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Red Sox vs. Mariners

Fenway Park
August 14, 1999

About twenty minutes before game time, Pedro jogged from the dugout to the bullpen to warm up. The whole crowd cheered. Finally it was time for the game to start. The announcer read the starting lineup, and as he neared the end, I got ready to jump up and give Pedro a rousing ovation. But instead, he said, "And pitching for the Red Sox, number 39, Bryce Florie." The crowd went silent. There must be some mistake! Was Pedro hurt? And if so, what did that do to our playoff chances? How would we ever win again? I sure hadn't been running around the past two weeks saying, "I'm going to see Bryce! I'm going to see Bryce!"

Bryce Florie

At least disappointment is nothing new to Red Sox fans, and I resolved to enjoy the game anyway. In the picture above, the Red Sox bench looks on while Florie pitches. He threw well for four innings, and the game remained scoreless. At least he was doing a good job on short notice.

Brian Daubach bats Brian Daubach was cheered loudly each time he batted. He had had five RBI the night before, and was on his way to being named A.L. Player of the Week.

In the fourth inning, Pedro began to throw in the bullpen. "What's he going to do, relieve?" I joked. At least it meant whatever had prevented him from starting was not a major problem.

The Red Sox scored 5 runs in the bottom of the fourth, on singles by Troy O'Leary, Jason Varitek, and Brian Daubach, a double by Darren Lewis, and a two-run homer that Jose Offerman hit deep to left-center, over the center field cameras. In the top of the fifth, Florie started to struggle. Two hard-hit doubles gave Seattle a run, and the Mariners' Dave Bell was at second with two outs, when Jimy Williams pulled Florie in favor of Rheal Cormier. I noted that with only 4 2/3 innings of work, Florie could not qualify for the win, despite pitching well. Cormier gave up a hit to the only batter he faced, but Bell was caught in a play at the plate, as he tried to score from second. The replay later showed that Varitek's tag may have missed Bell, but he was ruled out, and the inning was over. Seattle manager Lou Piniella and third base coach Steve Smith argued vehemently, kicking dirt and throwing helmets, and both were ejected.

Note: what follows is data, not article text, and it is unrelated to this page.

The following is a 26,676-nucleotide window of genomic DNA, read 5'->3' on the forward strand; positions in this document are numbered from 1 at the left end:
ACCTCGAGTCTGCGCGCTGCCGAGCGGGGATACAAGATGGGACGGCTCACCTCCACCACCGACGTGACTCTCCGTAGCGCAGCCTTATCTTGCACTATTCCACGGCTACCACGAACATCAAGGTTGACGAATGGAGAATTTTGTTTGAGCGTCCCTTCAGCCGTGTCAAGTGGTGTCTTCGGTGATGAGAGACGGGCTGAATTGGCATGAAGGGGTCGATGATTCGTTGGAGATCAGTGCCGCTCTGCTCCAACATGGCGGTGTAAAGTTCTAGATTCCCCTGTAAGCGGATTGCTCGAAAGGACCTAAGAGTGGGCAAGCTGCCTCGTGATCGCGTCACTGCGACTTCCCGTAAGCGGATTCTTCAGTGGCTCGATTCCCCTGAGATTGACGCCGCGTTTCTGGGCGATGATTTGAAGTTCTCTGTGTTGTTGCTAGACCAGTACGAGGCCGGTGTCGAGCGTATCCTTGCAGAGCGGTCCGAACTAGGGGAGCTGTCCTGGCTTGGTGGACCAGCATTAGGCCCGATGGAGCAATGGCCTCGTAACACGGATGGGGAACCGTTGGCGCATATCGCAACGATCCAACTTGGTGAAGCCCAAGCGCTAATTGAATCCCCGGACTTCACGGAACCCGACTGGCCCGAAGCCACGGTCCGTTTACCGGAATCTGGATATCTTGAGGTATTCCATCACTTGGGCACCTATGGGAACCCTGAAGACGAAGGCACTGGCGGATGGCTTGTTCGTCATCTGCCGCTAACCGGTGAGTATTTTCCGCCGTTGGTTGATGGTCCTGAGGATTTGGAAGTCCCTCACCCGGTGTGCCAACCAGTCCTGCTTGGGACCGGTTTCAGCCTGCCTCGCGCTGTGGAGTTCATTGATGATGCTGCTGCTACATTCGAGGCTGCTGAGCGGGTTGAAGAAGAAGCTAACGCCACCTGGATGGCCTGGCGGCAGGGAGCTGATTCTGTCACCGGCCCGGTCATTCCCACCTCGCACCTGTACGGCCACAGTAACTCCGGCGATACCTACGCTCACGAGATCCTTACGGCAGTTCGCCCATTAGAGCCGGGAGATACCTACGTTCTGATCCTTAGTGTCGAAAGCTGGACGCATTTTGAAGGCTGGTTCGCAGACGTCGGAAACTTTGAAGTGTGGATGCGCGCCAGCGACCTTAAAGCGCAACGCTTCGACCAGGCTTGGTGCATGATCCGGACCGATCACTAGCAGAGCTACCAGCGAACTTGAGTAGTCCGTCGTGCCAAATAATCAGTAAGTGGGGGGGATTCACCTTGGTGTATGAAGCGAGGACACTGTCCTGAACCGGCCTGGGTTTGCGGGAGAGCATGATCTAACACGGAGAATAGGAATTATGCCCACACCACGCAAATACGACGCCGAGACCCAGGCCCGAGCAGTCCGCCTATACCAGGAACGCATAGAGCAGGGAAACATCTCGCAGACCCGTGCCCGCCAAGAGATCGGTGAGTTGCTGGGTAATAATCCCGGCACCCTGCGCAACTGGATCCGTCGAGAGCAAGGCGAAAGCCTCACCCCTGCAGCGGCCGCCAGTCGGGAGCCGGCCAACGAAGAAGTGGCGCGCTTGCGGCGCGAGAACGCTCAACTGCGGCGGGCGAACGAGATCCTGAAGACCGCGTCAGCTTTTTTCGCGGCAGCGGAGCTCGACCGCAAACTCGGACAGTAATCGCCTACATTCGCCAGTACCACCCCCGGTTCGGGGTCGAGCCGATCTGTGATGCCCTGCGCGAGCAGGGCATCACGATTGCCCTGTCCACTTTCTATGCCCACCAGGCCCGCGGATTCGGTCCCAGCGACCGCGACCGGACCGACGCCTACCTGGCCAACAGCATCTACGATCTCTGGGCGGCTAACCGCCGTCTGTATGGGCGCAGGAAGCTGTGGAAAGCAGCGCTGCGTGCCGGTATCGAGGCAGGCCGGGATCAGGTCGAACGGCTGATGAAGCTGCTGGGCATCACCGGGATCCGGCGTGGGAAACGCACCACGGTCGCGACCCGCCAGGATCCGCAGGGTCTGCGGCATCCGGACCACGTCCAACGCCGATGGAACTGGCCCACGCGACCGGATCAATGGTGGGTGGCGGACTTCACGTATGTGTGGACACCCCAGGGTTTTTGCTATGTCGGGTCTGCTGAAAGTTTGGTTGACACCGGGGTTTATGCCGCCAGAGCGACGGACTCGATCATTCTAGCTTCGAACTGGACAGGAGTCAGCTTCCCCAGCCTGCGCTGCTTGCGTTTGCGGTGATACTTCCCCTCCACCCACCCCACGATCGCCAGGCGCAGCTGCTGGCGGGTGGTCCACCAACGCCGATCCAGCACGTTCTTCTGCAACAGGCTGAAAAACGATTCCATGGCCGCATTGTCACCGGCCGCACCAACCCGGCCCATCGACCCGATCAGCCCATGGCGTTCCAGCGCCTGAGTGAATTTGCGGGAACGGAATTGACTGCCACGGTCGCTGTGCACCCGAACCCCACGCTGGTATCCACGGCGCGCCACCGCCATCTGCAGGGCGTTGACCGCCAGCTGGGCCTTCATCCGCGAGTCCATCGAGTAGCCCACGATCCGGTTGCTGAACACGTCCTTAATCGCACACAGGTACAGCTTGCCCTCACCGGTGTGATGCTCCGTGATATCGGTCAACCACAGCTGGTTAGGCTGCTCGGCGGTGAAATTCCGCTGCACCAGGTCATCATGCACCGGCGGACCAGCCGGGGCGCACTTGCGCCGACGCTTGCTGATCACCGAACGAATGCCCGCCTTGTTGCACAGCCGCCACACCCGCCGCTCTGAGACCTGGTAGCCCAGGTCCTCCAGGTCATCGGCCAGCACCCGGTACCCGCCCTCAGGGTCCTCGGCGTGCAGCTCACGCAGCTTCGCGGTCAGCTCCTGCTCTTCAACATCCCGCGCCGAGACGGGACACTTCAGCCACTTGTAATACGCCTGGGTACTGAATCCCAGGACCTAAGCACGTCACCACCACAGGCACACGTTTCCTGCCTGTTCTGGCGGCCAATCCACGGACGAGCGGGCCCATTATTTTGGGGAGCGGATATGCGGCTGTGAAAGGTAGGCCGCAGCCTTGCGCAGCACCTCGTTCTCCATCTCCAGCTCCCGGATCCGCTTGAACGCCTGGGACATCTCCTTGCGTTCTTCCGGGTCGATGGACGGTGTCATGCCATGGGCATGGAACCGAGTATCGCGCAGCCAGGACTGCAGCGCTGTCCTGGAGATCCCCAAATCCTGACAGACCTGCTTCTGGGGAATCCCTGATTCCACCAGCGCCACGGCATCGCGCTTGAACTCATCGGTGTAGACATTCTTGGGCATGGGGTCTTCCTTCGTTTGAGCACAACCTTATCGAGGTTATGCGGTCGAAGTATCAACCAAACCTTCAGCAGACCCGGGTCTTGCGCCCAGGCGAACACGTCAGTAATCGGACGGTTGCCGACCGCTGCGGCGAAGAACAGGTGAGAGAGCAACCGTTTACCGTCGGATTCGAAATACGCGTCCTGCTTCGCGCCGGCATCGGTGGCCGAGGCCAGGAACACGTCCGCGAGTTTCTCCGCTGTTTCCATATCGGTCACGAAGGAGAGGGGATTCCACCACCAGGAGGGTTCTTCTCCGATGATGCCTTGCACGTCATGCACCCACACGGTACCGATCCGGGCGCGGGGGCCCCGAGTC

Arguing the call at the plate

The Sox added two more runs in the fifth. Nomar hit a double that just missed going over the Wall, moved to third on a fielder's choice by Troy O'Leary, and scored on a throwing error by Seattle's David Bell. After a walk to Jason Varitek, Daubach singled home O'Leary. As soon as the last out was recorded in the bottom of the Red Sox fifth, we saw the bullpen door open, and Pedro walked to the mound! We stood and cheered, giving him a hero's welcome. Finally, the sell-out crowd would be treated to the event they came to see!

Pedro takes the mound

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This page and all photos copyright © 1999-2000 by Kristen D. Cornette.